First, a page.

Action by Board of Supervisors Adopts Suicide Prevention Plan and Recognizes National Recovery Month
Suicides in Riverside County have increased in recent years along with the number of suicide attempts resulting in emergency room visits. Riverside University Health System (RUHS) – Behavioral Health and RUHS – Public Health filed a new suicide prevention strategic plan with the Board of Supervisors today, called Building Hope and Resiliency – A Collaborative Approach to Suicide Prevention in Riverside County.
Suicide is the 10th leading overall cause of death in the United States, according to the Centers for Disease Control and Prevention. The impact of a suicide is devastating to families and friends and can have a ripple effect that extends the loss and trauma to entire communities.
“With the strategic plan we have formally adopted, we are launching a countywide effort and coalition to prevent suicide and save lives in Riverside County,” said Riverside County Board Chair and Fourth District Supervisor V. Manuel Perez. “I commend our departments of Behavioral Health and Public Health, and the Riverside County Office of Education which engaged with the county to develop this plan.”
The board recognized September 2 through 6 as National Suicide Prevention Week and also recognized the entire month of September as National Recovery Month, dedicated to increasing awareness of substance use disorders and honoring the people who are thriving in recovery.
“This strategic plan represents countless hours of effort among people who are committed to decreasing the tragic loss and heartbreak of suicide,” said Dr. Matthew Chang, director of RUHS – Behavioral Health. “It provides a solid foundation for making real progress that will ultimately lead to a reduction of suicides in Riverside County.”
Suicides in Riverside County increased 30 percent between 2007 and 2017 while the population grew only 17 percent during the same period. Adults between the ages of 25 and 69 represent the largest age group, comprising more than half of all suicides, with older adults (age 60 and above) being the next largest group at about 31 percent, followed by those age 25 and under at around 15 percent.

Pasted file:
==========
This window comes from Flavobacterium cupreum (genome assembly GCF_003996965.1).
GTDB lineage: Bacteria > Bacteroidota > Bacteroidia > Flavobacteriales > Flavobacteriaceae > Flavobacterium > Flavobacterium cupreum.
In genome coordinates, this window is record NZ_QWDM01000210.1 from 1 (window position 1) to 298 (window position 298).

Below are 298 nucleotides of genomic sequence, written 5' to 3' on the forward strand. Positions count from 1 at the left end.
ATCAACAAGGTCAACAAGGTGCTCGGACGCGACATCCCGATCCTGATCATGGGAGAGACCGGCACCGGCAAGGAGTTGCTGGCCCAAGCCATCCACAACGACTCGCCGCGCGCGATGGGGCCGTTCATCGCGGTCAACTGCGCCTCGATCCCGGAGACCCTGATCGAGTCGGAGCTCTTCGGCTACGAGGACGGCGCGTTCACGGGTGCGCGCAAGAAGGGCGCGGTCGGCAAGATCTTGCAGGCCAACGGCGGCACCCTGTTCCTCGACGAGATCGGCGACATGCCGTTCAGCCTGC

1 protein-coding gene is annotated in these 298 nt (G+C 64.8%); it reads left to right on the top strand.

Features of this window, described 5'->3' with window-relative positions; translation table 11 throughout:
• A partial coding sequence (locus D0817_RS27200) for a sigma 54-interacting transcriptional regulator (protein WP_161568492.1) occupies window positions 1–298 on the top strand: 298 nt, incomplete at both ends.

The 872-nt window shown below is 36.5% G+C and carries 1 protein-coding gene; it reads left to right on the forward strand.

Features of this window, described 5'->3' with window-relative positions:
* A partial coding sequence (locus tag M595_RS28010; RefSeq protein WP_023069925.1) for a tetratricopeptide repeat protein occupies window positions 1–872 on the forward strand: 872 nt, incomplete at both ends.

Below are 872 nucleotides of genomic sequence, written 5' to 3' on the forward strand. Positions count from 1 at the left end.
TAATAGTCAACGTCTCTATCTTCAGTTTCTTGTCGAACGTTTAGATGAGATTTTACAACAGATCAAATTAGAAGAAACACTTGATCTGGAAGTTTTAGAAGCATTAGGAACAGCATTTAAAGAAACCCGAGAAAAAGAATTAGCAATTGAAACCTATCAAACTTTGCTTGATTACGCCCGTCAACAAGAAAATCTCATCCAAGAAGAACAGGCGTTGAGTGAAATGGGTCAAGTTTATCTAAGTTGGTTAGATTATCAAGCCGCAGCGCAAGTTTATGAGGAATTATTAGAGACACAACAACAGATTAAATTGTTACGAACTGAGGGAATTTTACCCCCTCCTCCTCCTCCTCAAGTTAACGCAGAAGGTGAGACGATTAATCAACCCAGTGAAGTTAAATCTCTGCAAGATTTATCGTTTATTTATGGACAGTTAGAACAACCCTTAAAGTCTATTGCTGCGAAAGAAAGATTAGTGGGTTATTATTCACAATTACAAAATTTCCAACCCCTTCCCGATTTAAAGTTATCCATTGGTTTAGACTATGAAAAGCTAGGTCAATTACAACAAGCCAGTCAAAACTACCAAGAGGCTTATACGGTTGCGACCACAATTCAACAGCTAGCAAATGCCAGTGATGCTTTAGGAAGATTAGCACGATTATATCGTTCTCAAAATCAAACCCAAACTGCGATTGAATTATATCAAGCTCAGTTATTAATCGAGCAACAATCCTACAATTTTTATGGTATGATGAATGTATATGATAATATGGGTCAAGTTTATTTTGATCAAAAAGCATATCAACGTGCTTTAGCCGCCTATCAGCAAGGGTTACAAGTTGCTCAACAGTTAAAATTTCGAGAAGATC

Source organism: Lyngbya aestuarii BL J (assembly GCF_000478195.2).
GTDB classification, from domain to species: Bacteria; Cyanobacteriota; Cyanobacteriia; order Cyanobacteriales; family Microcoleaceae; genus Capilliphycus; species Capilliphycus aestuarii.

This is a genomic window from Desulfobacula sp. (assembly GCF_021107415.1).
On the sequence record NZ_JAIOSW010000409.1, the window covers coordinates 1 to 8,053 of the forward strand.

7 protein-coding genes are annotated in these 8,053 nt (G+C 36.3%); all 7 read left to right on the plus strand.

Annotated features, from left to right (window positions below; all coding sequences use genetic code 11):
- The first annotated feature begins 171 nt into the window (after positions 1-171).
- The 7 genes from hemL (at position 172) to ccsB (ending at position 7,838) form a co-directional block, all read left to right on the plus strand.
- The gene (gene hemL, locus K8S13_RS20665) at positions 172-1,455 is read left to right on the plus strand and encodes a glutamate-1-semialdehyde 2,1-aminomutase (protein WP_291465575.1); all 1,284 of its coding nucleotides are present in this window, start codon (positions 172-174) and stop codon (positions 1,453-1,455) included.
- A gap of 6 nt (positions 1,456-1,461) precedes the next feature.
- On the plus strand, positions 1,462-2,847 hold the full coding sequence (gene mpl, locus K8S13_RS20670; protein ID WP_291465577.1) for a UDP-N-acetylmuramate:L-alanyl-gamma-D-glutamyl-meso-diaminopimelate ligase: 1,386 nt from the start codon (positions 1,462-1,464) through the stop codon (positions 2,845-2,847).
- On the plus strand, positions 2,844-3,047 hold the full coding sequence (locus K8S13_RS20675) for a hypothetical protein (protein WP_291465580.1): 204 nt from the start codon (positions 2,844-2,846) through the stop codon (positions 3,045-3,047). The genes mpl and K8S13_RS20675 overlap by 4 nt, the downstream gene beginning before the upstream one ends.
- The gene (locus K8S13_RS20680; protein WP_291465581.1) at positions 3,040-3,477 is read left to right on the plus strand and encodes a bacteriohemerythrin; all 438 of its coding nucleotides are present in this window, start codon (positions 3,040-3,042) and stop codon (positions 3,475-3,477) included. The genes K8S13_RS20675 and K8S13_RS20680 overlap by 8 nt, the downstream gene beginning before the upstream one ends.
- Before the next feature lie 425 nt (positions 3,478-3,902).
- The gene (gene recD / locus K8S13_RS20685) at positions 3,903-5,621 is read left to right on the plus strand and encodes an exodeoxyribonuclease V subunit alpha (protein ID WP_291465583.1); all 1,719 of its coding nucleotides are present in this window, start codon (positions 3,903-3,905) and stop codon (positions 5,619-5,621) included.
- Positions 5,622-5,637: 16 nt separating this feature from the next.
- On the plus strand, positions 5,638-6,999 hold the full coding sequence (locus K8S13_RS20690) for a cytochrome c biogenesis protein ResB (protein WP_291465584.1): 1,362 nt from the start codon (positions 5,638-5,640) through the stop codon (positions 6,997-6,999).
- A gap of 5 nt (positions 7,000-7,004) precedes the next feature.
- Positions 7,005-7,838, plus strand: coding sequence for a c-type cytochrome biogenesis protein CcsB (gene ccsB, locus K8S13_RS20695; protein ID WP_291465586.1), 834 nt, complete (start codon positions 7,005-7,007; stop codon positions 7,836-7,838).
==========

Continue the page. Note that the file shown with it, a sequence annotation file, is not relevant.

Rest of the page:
In last fiscal year, there were 4,359 calls for assistance that included 85 active rescues for individuals who were in immediate danger of dying by suicide, along with more than 10,000 calls from Riverside County to the National Suicide Prevention Lifeline for assistance. Although males were more than three times as likely to commit suicide than females, females comprised about 59 percent of suicide attempts in Riverside County during a similar time period.
The plan includes 10 strategic approaches that were identified through research, a review ofRiverside County specific data and input solicited from more than 55 individuals and 33 agencies representing community stakeholders, including local school districts, community partners, behavioral health professionals, the Riverside County Office of Education and others.
Next steps include the development of a suicide prevention coalition that will bring the plan to life and advance the effort in reducing suicide in Riverside County.
The suicide prevention strategic plan can be found online here. To join the effort to prevent suicide in Riverside County, visit this webpage. Immediate assistance can be obtained through Riverside County’s local Suicide Prevention Crisis Line – 951-686-HELP.
For more information on accessing behavioral health services, contact the RUHS-Behavioral Health Access Line at (800) 706-7500.